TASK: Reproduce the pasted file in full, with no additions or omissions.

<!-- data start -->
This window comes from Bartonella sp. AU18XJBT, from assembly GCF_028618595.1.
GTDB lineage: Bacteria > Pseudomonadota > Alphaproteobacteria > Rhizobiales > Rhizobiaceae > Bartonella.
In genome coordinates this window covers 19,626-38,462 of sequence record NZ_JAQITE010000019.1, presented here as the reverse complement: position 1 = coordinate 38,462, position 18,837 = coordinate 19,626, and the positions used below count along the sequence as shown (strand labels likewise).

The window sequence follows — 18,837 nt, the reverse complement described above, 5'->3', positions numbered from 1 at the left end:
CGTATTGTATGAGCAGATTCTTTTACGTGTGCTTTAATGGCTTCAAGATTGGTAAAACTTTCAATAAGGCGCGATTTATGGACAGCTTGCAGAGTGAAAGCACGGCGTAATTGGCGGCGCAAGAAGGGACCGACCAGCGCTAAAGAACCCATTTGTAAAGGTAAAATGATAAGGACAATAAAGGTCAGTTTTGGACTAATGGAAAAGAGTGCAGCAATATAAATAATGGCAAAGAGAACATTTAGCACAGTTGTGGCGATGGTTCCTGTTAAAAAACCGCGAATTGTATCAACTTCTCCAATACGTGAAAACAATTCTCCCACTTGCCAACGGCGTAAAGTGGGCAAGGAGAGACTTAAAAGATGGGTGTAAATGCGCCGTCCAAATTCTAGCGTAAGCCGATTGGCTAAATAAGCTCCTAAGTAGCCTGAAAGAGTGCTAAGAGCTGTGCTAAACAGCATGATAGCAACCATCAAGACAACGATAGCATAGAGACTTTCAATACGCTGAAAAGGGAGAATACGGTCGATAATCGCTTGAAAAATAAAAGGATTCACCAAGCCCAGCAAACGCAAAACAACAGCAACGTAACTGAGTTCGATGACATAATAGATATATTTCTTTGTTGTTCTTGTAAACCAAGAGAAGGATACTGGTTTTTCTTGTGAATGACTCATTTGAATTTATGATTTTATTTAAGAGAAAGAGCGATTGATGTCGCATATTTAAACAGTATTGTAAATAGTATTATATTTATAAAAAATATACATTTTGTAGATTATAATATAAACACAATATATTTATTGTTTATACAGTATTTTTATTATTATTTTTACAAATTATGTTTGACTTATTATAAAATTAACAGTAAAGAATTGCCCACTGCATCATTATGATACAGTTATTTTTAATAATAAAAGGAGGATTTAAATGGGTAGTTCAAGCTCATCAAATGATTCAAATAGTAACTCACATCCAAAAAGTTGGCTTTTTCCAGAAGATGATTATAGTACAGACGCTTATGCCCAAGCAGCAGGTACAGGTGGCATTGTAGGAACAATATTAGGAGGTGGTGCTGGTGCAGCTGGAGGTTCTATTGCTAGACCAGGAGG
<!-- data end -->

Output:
This window comes from Bartonella sp. AU18XJBT, from assembly GCF_028618595.1.
GTDB lineage: Bacteria > Pseudomonadota > Alphaproteobacteria > Rhizobiales > Rhizobiaceae > Bartonella.
In genome coordinates this window covers 19,626-38,462 of sequence record NZ_JAQITE010000019.1, presented here as the reverse complement: position 1 = coordinate 38,462, position 18,837 = coordinate 19,626, and the positions used below count along the sequence as shown (strand labels likewise).

The window sequence follows — 18,837 nt, the reverse complement described above, 5'->3', positions numbered from 1 at the left end:
CGTATTGTATGAGCAGATTCTTTTACGTGTGCTTTAATGGCTTCAAGATTGGTAAAACTTTCAATAAGGCGCGATTTATGGACAGCTTGCAGAGTGAAAGCACGGCGTAATTGGCGGCGCAAGAAGGGACCGACCAGCGCTAAAGAACCCATTTGTAAAGGTAAAATGATAAGGACAATAAAGGTCAGTTTTGGACTAATGGAAAAGAGTGCAGCAATATAAATAATGGCAAAGAGAACATTTAGCACAGTTGTGGCGATGGTTCCTGTTAAAAAACCGCGAATTGTATCAACTTCTCCAATACGTGAAAACAATTCTCCCACTTGCCAACGGCGTAAAGTGGGCAAGGAGAGACTTAAAAGATGGGTGTAAATGCGCCGTCCAAATTCTAGCGTAAGCCGATTGGCTAAATAAGCTCCTAAGTAGCCTGAAAGAGTGCTAAGAGCTGTGCTAAACAGCATGATAGCAACCATCAAGACAACGATAGCATAGAGACTTTCAATACGCTGAAAAGGGAGAATACGGTCGATAATCGCTTGAAAAATAAAAGGATTCACCAAGCCCAGCAAACGCAAAACAACAGCAACGTAACTGAGTTCGATGACATAATAGATATATTTCTTTGTTGTTCTTGTAAACCAAGAGAAGGATACTGGTTTTTCTTGTGAATGACTCATTTGAATTTATGATTTTATTTAAGAGAAAGAGCGATTGATGTCGCATATTTAAACAGTATTGTAAATAGTATTATATTTATAAAAAATATACATTTTGTAGATTATAATATAAACACAATATATTTATTGTTTATACAGTATTTTTATTATTATTTTTACAAATTATGTTTGACTTATTATAAAATTAACAGTAAAGAATTGCCCACTGCATCATTATGATACAGTTATTTTTAATAATAAAAGGAGGATTTAAATGGGTAGTTCAAGCTCATCAAATGATTCAAATAGTAACTCACATCCAAAAAGTTGGCTTTTTCCAGAAGATGATTATAGTACAGACGCTTATGCCCAAGCAGCAGGTACAGGTGGCATTGTAGGAACAATATTAGGAGGTGGTGCTGGTGCAGCTGGAGGTTCTATTGCTAGACCAGGAGG